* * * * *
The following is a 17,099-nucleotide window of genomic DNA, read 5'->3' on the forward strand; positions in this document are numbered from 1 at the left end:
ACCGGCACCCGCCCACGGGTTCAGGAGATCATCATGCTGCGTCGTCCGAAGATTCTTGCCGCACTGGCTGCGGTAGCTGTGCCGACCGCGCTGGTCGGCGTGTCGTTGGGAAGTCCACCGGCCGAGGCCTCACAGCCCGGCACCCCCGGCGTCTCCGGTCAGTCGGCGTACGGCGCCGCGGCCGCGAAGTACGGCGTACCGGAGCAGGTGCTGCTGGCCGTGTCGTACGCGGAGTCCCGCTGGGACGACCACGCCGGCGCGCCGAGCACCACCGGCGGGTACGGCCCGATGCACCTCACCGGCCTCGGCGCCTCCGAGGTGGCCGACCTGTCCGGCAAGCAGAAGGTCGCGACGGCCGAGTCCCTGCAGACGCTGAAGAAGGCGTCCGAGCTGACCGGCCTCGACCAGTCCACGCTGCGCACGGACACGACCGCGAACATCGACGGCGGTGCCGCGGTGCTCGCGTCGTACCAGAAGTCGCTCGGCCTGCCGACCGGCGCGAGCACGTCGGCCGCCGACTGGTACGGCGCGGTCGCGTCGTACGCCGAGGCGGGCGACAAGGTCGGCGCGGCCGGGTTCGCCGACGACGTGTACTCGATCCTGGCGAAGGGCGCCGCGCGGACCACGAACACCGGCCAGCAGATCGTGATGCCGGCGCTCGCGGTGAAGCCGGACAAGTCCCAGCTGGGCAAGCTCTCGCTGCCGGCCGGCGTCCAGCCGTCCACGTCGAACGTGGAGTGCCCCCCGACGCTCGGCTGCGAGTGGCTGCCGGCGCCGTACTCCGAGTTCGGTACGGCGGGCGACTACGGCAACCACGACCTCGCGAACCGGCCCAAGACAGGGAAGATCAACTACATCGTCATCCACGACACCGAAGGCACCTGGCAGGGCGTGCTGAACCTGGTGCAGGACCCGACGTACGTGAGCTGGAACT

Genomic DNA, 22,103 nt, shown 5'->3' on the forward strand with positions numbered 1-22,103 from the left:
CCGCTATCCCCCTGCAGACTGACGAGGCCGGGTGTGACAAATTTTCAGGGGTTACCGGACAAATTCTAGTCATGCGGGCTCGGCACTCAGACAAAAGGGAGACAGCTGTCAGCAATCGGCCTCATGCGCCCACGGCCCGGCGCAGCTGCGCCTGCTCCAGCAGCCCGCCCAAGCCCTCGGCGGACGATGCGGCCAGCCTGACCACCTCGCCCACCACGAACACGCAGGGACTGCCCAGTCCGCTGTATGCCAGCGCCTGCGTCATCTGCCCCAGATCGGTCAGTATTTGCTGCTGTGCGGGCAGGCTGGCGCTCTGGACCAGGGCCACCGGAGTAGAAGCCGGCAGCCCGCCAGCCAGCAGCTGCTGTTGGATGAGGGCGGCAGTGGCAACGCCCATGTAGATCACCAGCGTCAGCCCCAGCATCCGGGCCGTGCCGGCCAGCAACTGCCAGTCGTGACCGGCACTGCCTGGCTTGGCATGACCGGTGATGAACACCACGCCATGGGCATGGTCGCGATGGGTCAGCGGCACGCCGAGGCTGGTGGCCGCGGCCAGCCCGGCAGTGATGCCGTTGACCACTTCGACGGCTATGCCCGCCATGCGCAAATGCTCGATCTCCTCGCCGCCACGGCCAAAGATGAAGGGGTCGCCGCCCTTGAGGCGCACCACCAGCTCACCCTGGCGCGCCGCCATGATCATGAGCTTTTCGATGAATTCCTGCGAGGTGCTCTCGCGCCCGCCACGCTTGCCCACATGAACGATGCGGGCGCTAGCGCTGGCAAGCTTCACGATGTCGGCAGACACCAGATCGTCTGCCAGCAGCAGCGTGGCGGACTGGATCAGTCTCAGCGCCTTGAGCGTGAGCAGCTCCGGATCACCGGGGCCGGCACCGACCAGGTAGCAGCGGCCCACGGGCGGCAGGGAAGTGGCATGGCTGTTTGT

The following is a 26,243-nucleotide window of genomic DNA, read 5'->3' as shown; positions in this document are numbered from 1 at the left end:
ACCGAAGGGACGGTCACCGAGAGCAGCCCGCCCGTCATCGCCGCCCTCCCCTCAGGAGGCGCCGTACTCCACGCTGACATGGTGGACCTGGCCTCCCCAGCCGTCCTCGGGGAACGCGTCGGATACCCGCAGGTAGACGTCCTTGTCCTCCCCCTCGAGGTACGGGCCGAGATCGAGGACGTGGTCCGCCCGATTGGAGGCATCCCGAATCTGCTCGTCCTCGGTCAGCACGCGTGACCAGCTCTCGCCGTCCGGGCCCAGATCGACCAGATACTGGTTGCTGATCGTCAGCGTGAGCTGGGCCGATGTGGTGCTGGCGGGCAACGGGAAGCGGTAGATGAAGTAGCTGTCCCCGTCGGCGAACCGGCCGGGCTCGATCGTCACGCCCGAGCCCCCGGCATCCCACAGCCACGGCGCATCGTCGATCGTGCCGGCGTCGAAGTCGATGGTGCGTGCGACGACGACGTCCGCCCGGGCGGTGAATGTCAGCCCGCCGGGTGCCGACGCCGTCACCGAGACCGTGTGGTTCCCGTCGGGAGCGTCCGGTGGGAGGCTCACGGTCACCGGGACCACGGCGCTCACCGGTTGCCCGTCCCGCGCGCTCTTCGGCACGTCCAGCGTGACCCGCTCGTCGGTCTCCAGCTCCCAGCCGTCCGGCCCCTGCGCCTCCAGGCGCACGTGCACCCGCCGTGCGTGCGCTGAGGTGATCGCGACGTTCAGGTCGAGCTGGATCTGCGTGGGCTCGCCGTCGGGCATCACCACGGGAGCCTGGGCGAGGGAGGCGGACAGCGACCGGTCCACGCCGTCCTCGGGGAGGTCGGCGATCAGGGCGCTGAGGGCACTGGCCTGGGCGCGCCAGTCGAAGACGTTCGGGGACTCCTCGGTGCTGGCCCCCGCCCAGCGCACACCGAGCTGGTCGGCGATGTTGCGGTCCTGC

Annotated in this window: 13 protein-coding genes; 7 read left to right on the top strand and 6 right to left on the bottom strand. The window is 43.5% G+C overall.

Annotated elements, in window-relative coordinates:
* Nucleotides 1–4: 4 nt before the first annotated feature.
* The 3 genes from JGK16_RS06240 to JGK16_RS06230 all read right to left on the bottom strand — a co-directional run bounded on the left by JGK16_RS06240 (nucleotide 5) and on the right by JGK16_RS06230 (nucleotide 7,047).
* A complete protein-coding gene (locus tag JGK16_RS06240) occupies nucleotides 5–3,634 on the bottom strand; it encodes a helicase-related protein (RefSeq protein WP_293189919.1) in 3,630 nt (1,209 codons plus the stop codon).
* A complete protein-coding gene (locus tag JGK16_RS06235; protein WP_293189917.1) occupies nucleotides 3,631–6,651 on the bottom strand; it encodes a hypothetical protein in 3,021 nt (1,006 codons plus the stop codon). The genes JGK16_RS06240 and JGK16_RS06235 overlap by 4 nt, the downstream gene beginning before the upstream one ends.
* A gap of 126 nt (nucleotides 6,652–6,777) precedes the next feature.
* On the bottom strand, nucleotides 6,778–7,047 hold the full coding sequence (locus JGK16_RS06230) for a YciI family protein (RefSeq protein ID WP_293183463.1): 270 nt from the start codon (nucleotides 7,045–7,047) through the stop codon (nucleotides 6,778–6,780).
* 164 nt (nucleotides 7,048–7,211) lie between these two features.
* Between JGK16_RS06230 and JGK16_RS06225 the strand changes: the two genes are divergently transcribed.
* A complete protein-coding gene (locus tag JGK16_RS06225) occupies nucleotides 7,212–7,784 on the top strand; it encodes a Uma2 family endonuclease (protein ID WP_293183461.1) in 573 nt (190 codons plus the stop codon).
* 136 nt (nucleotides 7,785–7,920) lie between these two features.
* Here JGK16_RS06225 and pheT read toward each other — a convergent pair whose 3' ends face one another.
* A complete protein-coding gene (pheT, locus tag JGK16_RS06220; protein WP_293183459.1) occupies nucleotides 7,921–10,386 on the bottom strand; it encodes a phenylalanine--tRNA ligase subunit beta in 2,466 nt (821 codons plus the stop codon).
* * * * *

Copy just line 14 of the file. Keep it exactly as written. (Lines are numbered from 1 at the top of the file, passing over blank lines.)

* On the bottom strand, nucleotides 6,778–7,047 hold the full coding sequence (locus JGK16_RS06230) for a YciI family protein (RefSeq protein ID WP_293183463.1): 270 nt from the start codon (nucleotides 7,045–7,047) through the stop codon (nucleotides 6,778–6,780).